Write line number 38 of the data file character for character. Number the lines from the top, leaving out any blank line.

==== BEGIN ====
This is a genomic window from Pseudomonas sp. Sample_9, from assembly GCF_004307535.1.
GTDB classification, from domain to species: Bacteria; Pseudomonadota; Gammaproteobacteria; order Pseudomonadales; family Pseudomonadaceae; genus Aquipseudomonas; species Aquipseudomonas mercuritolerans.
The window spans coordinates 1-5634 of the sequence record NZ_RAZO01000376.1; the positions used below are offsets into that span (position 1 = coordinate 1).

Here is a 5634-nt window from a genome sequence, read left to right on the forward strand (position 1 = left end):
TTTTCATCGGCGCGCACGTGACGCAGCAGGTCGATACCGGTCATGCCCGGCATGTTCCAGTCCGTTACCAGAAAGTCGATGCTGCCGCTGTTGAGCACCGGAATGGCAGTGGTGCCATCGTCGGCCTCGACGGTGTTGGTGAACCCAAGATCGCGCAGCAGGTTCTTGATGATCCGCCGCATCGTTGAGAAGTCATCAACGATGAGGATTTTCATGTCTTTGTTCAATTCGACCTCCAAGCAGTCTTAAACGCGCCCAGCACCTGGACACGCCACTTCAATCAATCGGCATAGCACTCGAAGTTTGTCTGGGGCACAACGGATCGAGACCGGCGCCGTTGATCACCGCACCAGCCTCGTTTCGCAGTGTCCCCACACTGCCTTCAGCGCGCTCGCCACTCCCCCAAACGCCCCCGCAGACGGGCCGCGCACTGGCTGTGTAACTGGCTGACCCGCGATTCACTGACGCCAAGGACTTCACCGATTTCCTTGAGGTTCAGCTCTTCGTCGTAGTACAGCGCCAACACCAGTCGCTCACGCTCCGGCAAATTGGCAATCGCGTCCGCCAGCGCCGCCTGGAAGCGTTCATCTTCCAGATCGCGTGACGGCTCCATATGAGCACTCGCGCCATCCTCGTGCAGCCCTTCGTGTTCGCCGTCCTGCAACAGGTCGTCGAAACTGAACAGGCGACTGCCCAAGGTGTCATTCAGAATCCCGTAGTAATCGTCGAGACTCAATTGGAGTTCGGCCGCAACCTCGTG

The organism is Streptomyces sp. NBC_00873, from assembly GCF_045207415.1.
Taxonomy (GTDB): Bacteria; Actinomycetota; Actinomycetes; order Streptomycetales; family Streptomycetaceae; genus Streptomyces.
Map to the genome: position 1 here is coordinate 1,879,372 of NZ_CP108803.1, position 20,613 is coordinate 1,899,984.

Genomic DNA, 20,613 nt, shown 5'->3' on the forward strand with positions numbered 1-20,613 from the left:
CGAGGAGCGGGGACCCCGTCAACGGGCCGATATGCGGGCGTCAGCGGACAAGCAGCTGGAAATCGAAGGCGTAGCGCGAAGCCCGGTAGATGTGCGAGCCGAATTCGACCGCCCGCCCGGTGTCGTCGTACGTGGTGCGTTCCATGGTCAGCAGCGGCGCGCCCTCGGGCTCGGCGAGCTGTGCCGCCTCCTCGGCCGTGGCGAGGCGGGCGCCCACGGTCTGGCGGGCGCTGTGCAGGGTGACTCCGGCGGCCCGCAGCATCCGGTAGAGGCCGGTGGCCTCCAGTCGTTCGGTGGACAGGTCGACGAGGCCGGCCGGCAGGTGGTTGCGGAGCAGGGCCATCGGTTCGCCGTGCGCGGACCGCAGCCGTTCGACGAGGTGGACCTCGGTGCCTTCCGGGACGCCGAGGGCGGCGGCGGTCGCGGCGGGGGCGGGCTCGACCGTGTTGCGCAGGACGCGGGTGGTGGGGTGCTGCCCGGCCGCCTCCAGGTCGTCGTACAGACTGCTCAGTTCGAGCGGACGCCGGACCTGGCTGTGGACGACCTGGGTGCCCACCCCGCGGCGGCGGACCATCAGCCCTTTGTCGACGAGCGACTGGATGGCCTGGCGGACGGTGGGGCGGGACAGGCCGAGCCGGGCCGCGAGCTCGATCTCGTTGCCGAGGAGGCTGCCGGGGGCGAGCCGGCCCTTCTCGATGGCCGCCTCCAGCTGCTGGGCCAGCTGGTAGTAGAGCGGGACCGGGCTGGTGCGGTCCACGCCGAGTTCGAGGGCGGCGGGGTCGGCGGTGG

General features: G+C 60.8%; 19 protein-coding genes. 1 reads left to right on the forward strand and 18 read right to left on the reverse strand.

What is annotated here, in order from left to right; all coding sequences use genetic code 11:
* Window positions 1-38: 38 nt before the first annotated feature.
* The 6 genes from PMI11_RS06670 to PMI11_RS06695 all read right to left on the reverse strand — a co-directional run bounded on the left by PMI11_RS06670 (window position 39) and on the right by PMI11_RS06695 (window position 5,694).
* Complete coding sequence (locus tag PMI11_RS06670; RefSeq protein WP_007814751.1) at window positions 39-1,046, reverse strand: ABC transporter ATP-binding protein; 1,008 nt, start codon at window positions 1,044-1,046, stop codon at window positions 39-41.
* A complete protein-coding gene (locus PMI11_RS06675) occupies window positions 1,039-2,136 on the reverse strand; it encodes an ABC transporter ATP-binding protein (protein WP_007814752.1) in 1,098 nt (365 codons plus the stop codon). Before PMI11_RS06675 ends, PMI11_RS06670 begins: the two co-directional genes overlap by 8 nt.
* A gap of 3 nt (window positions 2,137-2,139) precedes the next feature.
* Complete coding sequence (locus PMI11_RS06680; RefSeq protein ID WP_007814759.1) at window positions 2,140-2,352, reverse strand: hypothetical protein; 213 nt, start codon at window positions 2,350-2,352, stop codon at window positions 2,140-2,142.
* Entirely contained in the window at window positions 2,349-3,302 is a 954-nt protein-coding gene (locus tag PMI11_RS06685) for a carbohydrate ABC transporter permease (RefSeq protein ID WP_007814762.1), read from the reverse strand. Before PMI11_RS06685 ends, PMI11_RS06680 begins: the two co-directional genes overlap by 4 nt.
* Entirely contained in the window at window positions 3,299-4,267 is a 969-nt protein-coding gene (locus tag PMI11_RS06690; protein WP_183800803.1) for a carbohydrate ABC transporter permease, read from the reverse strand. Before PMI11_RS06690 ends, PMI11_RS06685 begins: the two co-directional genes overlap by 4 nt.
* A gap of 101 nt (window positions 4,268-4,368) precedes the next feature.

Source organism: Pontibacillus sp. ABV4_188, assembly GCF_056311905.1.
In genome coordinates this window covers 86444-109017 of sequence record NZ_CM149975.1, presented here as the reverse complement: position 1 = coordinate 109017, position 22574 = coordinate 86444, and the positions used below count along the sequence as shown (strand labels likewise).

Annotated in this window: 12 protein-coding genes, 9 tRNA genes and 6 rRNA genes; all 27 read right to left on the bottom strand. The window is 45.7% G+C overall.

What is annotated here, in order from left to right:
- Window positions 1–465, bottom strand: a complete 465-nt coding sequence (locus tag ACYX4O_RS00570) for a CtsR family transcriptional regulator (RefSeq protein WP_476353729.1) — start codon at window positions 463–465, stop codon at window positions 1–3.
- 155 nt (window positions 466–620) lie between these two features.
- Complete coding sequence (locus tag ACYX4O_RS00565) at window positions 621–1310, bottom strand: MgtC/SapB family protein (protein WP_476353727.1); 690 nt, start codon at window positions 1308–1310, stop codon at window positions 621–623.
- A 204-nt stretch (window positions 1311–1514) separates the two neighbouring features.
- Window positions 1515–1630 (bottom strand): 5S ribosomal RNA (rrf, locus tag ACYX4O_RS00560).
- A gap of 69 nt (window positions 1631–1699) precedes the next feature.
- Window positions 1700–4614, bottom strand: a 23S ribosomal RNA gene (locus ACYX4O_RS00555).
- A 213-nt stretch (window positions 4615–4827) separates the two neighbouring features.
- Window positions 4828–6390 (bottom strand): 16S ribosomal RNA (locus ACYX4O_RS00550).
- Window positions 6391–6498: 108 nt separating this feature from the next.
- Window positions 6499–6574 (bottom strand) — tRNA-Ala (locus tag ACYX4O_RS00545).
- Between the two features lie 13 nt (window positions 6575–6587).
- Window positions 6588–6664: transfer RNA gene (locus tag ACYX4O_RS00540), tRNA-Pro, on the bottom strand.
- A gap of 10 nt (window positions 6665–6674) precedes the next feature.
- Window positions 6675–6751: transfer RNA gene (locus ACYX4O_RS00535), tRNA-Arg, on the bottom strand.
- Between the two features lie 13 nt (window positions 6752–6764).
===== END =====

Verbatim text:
- Window positions 6588–6664: transfer RNA gene (locus tag ACYX4O_RS00540), tRNA-Pro, on the bottom strand.